PETALING JAYA: Residents of Taman Tun Dr Ismail (TTDI) near here have rejected the proposed mass rapid transit (MRT) system, saying that it will turn their residential area into a “living hell” with non-stop traffic jams and other problems.
They claimed the MRT trains would create noise pollution while the rail tracking pillars would be an eyesore.
Their objection was heard during a dialogue with the Land Public Transport Commission (LPTC) at Eastin Hotel here yesterday.
The dialogue was the first of the many sessions by the LPTC with the public who are affected by the construction and alignment of the country’s first MRT system.
The commission’s officials, led by its chief executive officer Mohd Nur Ismail Kamal, also met with residents of Cheras and Kajang separately at Institut KWSP in Bandar Baru Bangi.
The first round of these sessions with residents focused on the environmental impact assessment (EIA) report of the RM40bil project, with emphasis on the first phase of what may eventually be part of a proposed 150km line.
This first phase, known as the Sungai Buloh-Kajang line, will provide public transportation to areas with little or no public transport now.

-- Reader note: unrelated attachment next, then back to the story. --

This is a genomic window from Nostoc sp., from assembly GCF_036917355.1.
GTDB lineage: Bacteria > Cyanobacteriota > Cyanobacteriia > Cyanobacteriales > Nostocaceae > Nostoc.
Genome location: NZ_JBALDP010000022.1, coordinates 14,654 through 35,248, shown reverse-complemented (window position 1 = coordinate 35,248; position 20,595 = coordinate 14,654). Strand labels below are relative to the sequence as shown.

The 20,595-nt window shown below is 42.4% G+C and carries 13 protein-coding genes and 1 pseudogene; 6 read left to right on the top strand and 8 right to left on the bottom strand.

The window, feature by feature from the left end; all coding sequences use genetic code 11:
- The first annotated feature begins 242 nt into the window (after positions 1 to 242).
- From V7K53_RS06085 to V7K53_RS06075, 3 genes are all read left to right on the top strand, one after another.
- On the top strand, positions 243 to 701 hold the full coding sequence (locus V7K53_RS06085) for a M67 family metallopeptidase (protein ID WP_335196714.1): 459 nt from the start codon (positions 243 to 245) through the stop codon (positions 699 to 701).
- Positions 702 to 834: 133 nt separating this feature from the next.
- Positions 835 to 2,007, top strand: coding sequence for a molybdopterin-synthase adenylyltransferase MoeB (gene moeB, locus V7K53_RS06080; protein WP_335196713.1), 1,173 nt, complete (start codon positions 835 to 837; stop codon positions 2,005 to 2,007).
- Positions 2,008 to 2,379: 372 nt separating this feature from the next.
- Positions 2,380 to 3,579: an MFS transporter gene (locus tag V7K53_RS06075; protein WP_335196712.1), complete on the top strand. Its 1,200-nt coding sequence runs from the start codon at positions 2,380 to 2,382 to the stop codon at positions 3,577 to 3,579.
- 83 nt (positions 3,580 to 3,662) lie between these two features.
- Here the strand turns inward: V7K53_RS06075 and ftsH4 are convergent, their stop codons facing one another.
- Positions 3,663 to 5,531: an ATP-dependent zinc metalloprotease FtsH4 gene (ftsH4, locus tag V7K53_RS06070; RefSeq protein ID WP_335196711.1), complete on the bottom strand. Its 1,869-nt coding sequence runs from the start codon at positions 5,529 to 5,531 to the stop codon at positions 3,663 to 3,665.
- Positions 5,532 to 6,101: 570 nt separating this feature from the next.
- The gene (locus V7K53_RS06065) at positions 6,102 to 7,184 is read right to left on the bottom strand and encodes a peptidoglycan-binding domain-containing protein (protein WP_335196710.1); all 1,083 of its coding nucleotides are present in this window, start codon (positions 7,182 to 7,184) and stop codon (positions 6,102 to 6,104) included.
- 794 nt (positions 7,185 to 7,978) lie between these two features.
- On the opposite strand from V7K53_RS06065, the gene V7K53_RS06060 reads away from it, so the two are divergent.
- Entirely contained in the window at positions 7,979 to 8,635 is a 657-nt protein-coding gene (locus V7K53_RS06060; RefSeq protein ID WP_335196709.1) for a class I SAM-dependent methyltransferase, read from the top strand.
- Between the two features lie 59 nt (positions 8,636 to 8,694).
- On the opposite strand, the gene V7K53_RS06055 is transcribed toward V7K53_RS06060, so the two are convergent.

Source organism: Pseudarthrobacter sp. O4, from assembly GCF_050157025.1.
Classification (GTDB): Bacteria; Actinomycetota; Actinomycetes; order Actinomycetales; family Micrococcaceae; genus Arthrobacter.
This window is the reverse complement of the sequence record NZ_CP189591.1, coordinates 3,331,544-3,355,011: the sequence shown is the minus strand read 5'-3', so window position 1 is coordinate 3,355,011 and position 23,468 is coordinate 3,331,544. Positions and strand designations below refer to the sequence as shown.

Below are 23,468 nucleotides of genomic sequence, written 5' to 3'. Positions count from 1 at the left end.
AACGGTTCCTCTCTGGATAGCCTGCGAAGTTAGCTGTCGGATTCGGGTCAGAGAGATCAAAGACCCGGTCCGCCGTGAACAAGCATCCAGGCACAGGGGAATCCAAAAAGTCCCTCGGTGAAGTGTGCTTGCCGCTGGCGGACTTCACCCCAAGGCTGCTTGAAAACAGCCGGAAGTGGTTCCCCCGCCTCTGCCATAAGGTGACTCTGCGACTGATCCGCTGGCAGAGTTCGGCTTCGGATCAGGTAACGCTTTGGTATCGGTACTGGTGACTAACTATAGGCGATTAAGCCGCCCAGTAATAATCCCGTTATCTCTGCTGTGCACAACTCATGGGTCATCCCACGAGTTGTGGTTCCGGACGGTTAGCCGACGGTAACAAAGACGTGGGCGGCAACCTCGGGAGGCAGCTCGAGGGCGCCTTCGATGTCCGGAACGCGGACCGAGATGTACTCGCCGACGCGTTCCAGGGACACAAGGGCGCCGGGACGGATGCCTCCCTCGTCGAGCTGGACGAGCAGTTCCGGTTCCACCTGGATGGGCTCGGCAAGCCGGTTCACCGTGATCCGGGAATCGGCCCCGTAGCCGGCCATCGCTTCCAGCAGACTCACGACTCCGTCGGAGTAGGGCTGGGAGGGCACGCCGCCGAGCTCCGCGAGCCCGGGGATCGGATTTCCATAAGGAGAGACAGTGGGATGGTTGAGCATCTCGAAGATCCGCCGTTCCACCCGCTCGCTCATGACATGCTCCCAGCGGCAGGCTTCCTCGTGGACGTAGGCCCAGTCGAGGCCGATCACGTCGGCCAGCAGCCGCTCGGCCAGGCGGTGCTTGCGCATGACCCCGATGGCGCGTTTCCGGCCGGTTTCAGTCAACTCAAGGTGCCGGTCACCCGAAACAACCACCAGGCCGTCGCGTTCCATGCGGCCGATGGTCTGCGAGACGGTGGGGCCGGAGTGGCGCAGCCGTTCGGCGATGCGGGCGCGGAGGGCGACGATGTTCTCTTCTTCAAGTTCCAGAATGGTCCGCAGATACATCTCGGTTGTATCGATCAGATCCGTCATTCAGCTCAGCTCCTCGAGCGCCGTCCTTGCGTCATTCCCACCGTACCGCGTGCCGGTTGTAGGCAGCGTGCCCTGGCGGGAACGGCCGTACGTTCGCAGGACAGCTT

A TTDI resident association (RA) representative asked the LPTC to consider constructing an underground track for the section.
“This may cost more but when there is so much protest, it can be the best alternative. Otherwise, we wouldn’t mind if you (LPTC) bypass us,” said the representative, who wished to be identified only as Halim.
Another RA representative from Sunway Damansara said the landscape of some areas including Persiaran Surian would be affected by the sheer size of the pillars and the elevated track.
“The pillars and tracking would look like a monster and could have an impact on the value of the properties in the area,” he said.
“If the noise from the present LRT is already annoying, the one created by the MRT trains would be unbearable and who wants to live in a noisy residential area?”
Mohd Nur Ismail told the residents that the track alignment plan was still at the provisional stage and adjustments could be made after the commission completed the dialogue sessions.
“We will study the comments and feedback thoroughly before we put the plan for public display.
“Even when it is being displayed, the public could still give us their feedback and we will work out the best solution,” he said.
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